Cherry Creek point guard Graham Parr was so sick to his stomach he had to sit out his team’s Sweet 16 game of the 5A tournament.
The rest of the Bruins felt just about the same after Sam Stoveall had the ball stripped away as he was driving for a potential game-tying basket in the closing seconds March 6. The steal by Anthony Murray enabled No. 2 seed Cherokee Trail to hang on for a 61-59 victory at home, denying the sixth-seeded Bruins’ bid for a second-straight trip to the Great Eight.
“It’s a heartbreaker,’’ said senior center Graham Pingree, unable to hold back tears along with his teammates. “We should’ve beaten them two weeks ago (when the Cougars rallied in the fourth quarter). We could’ve beaten them tonight, but things just didn’t fall our way.’’
Cherry Creek (14-12) mounted a comeback of its own against Centennial League rival and conference champion Cherokee Trail (18-7). The Bruins trailed by 9 points with 1:37 left, by 8 at the 1:03 mark and by 4 with 26.4 seconds to go.
A 3-pointer by Stoveall and two free throws by Pingree cut the 9-point deficit to 58-52 and, after two free throws by Drick Bernstine made it 60-52, Caesar Jones hit a trey and Pingree followed a Cougars turnover with a bucket inside.
Bernstine, a University of Denver signee who missed Cherokee Trail’s first playoff game with a knee injury, missed the second of two free throws at the 26.4 mark, and Stoveall made it 61-59 on a driving layup.
Creek got a huge break when the Cougars’ Solomon Yon missed two free throws with 11.9 seconds left. Stoveall took the ball downcourt and was going down the right side of the lane when Murray knocked the ball free.
“I just made a mistake and it cost us the game,’’ said Stoveall, a 6-foot-1 senior who had 13 points, including his first two 3-pointers in three games.
“Caesar and Sam hitting those threes were really big for us,’’ said Pingree, a senior who had a game-high 16 points. “Our guys really stepped up defensively, and that’s been our MO all year. We got some stops and fouled the right people at the end, and that got us in the game.’’
Will Bower, a 6-3 sophomore who usually draws the toughest defensive assignment for Creek, held the 6-5 Bernstine to three field goals and 12 points, though Pingree said Bernstine “didn’t look 100 percent to me.’’ Bower also scored 8 points.
But without Parr, who had practiced as late as March 5, Creek’s ballhandling wasn’t up to par, especially against the quicker Cougars. The Bruins committed 17 turnovers leading to 19 Cherokee Trail points in the first three quarters, but only had three in the fourth-quarter comeback, including the one by Stoveall at the end.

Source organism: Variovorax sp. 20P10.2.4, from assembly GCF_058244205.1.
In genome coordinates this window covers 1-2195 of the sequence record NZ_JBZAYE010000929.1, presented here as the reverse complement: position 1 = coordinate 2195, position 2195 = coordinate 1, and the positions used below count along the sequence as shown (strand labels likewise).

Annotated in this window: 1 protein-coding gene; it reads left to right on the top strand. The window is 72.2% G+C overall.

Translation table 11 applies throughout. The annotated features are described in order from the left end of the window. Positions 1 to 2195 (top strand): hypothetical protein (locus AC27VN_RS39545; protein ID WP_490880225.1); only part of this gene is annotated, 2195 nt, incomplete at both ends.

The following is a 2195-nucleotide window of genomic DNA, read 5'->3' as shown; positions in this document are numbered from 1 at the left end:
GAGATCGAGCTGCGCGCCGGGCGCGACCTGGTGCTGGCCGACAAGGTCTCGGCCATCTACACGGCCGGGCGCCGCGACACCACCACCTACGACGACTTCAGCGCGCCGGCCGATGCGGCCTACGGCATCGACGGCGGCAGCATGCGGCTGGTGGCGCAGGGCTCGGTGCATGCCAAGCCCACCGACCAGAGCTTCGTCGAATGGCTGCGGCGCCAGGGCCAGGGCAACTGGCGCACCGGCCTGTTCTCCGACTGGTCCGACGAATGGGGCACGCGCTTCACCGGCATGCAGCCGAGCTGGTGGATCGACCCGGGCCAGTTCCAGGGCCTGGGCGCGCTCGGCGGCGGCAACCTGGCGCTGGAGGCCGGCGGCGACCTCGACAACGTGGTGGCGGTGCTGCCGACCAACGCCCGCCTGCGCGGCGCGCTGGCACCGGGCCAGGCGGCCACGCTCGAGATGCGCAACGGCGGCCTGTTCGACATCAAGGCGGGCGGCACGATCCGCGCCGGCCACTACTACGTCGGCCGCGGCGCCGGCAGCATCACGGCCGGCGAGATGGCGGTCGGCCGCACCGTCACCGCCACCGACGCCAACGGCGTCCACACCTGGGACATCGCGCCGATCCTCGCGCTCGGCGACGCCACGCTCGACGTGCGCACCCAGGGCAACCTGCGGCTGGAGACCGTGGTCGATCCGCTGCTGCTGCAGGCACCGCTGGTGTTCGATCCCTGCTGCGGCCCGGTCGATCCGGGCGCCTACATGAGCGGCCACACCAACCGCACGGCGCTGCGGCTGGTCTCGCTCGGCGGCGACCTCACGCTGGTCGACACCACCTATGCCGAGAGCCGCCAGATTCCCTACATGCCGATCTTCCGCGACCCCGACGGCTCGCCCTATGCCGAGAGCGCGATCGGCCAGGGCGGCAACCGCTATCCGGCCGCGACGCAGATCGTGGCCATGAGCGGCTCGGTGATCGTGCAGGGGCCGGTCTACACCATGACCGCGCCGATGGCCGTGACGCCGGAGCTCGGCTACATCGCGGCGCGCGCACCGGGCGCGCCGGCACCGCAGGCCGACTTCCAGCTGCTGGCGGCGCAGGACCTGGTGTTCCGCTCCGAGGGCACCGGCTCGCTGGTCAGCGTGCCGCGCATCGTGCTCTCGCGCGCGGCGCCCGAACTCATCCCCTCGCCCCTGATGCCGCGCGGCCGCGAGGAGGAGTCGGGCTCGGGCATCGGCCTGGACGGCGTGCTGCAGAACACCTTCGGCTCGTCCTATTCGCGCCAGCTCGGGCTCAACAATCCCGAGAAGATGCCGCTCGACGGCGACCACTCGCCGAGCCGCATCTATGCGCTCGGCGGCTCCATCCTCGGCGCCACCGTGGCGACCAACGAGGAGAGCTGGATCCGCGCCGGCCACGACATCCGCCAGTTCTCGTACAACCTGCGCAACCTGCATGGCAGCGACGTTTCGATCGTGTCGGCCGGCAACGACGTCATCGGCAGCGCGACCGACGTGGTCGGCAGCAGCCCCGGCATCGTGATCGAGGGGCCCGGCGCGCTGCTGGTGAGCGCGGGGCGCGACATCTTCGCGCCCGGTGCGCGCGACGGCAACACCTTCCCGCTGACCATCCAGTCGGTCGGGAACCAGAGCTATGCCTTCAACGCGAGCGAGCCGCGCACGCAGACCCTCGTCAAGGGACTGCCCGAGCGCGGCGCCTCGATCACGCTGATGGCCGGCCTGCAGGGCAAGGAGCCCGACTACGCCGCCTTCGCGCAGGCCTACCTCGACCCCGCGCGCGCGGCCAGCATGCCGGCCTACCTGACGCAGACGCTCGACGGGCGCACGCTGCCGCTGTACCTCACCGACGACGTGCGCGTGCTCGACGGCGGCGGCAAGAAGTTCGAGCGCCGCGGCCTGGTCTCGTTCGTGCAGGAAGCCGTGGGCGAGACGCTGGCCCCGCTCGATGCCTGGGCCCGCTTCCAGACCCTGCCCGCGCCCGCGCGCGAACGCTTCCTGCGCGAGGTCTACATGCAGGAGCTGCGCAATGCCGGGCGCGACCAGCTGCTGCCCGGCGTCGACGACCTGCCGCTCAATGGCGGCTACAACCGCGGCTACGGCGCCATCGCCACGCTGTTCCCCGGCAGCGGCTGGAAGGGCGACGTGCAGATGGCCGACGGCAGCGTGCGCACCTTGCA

“It hurts when you lose your point guard, but we’re not making any excuses,’’ said Creek coach Mike Brookhart.
“He’s been our centerpiece all year,’’ Pingree said of Parr.
Creek almost overcame the turnovers by shooting 50 percent from the floor (the Cougars shot .361 for three quarters and were 12-of-18 from the foul line in the fourth and 18-28 overall to the Bruins’ 9-13).
Pingree hit double figures scoring for the eighth time in nine games and 18th overall.
“Graham had a really good season,’’ Brookhart said of the senior, who was not part of the regular rotation in 2012. “He was one of the most improved players in the state, I believe.’’
“It’s an honor to have him say that,’’ said Pingree, who averaged 11.5 points and 5.5 rebounds. “I just worked my butt off in the offseason to get to where I am today. My teammates definitely got me open and most of my baskets, it wasn’t me doing it, it was my teammates getting me the ball in the right place.’’
Stoveall, the other main senior cog, averaged 16.0 points including 51 of his team’s 84 3-pointers.
The good news for 2014 is that Bower and Parr, who averaged 8.4 and 6.7, return along with Jones (season-high 12 points including two 3’s in the finale), Taylor Shepard and 6-4 Dylan Schneider.
“We’re always encouraged about the future,’’ said Brookhart, noting Creek started three underclassmen throughout the season.
But for Brookhart, the emphasis March 6 was on the accomplishments of his 2013 team. With just two regulars back from a 2012 team that lost by one point to Rangeview in the quarterfinals, Creek faced a schedule that included a loss to No. 1 Denver East and two each to the Centennial League trio of top four seeds Cherokee Trail, Eaglecrest (2) and Grandview (4). The Bruins beat Arapahoe twice, and the Warriors, also a No. 6 seed, advanced to the Great Eight after two straight Final Four appearances. The Bruins reached the Sweet 16 with a second-round upset of No. 3 seed Aurora Central on March 2.
“I feel bad for the kids,’’ Brookhart said of the season-ending loss. “They played their guts out and I’m proud of them. We had our chance for the final eight and we didn’t do some things we needed to do.’’